Is taking the control away from the user always a bad thing?
No real benefits, well that depends on what you class as a benefit. On Motorways robot control cars could in theroy travel at higher speeds more safely than human controlled cars. So instead of having say a 70mph limit, a train of robot control cars could travel at twice that speed.
Roads in some areas are very congested, having motors controlled by computer would likely mean that exisiting roads can be better utilised so instead of building moree roads, widening existing roads we are better able to use exisiting capacity.
As the roads would be used more efficentently there could be an econmic benefit, enviromental benefit.
So there are potential real benefits.
Taking control away from stupid
users is a good thing, but not everybody wants to be driven around by a robot car.
There are privacy implications, as such a car would almost certainly contain some kind of 'black box' device that records every movement, and could almost certainly be remotely disabled (yes, most new cars already have both of those facilities, with built-in GPS systems/satnavs and 2G or 3G radios that are built directly into the ECU, but 99% of cars from before the mid-2000s are safe from such idiocies), and if they became widely adopted, they would almost certainly end up replacing real cars with real manual controls (or even drive-by-wire ones). Maybe the first few generations would still have steering wheels and pedals as overrides, but I doubt that will always be the case.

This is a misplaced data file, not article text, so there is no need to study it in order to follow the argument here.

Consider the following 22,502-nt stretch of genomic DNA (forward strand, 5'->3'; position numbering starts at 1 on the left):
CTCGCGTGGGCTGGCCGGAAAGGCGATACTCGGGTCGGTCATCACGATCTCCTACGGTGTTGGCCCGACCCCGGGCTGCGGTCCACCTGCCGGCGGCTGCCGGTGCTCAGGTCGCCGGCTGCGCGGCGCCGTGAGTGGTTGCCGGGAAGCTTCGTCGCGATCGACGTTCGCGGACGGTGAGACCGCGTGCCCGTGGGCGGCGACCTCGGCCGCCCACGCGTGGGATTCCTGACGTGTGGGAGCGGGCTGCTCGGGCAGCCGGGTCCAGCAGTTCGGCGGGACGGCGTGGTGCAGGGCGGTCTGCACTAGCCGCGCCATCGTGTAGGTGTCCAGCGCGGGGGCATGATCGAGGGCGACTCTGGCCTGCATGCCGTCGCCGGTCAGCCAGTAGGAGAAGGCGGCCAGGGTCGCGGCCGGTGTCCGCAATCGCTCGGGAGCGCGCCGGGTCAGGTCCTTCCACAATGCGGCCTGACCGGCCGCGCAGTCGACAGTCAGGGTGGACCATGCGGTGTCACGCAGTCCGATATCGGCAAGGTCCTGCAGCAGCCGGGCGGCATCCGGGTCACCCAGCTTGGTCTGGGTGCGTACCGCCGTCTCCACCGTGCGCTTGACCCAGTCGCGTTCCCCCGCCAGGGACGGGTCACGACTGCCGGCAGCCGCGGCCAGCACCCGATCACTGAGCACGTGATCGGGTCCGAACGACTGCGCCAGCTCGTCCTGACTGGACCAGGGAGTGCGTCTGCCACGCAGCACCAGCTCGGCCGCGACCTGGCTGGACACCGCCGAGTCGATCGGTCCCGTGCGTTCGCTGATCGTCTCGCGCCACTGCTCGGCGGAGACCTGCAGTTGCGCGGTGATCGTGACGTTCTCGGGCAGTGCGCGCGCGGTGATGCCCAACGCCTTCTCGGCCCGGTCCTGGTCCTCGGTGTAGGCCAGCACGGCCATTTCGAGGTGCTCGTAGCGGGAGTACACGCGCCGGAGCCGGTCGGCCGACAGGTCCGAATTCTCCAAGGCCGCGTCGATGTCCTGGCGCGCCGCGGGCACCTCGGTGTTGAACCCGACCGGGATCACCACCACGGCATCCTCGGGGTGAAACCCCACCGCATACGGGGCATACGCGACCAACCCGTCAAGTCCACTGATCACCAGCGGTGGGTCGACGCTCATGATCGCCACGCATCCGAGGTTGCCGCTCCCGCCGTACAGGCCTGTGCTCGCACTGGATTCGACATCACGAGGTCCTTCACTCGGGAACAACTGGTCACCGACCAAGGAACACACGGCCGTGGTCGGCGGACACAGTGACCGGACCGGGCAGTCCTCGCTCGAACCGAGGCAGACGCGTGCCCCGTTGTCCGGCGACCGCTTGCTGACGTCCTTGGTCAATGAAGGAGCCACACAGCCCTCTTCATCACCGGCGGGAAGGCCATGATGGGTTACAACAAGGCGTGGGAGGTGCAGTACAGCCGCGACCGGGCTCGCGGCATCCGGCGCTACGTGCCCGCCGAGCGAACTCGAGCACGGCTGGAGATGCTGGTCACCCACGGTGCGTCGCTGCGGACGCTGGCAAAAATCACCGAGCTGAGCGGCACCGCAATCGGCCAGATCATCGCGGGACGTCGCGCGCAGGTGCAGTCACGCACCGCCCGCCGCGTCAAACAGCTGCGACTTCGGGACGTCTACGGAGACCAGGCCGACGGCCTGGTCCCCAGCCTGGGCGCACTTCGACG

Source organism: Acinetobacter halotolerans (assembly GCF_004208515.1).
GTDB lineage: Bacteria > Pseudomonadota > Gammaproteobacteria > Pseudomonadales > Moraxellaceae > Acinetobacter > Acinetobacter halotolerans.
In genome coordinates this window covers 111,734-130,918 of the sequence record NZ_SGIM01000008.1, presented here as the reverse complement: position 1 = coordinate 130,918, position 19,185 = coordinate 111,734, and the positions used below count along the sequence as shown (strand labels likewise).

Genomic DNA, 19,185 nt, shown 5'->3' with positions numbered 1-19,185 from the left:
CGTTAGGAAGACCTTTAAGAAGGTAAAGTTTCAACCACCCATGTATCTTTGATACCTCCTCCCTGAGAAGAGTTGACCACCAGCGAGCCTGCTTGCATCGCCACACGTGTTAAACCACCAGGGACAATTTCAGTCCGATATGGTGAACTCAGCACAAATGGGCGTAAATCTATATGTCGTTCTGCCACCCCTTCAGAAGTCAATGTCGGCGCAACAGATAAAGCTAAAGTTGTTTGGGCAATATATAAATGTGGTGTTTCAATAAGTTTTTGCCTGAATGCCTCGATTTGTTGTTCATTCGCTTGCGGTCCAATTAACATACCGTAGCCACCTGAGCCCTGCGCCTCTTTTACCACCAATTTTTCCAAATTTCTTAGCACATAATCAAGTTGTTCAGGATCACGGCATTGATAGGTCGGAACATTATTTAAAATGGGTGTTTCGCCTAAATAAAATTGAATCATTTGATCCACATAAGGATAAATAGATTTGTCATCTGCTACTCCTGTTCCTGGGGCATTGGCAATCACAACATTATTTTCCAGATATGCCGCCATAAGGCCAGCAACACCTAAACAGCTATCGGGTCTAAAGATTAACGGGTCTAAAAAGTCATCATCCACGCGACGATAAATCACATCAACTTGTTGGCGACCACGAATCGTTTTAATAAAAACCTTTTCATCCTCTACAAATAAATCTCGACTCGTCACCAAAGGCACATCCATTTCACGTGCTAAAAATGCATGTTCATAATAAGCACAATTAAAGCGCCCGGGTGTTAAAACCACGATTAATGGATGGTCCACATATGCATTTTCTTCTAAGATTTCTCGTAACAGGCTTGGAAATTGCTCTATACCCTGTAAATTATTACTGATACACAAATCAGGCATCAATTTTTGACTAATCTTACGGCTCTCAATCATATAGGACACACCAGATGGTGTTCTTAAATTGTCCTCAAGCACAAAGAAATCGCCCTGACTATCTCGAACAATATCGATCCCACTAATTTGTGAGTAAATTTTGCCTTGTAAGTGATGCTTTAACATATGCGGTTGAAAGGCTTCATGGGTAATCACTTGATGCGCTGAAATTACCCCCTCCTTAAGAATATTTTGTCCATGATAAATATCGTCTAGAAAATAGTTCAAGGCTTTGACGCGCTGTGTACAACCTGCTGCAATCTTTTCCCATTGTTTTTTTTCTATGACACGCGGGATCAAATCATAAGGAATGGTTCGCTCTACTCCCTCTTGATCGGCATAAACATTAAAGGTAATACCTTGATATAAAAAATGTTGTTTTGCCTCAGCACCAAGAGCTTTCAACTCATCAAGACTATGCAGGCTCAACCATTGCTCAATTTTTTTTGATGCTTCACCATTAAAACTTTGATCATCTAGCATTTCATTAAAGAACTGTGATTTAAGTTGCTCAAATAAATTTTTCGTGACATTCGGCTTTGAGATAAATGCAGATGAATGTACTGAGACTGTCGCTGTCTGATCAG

As a driving enthusiast with good car control and respect for the laws of the road and other drivers on it, I'd hate to see proper cars taken off the market entirely in favour of idiotmobiles. At the very least, I'm willing to bet that motorways would become robot-car-only for 'safety reasons' or something.
They've already pretty much phased out proper non-drive-by-wire brakes, clutches, manual gearboxes and mechanical throttles in most mainstream cars (other than the few pure enthusiast-centric sports cars with relatively small engines but ridiculously light chassis), which completely sucks, but as much as I hate silly drive-by-wire electronic nanny controls, at least you still have some input into their operation. I dread the day when real cars with real controls no longer exist. Driving aids that can be implemented on top of proper controls (e.g. ABS and power steering, which are effectively passive, and active suspension, which simply reacts to the outcome of your input) are great, however.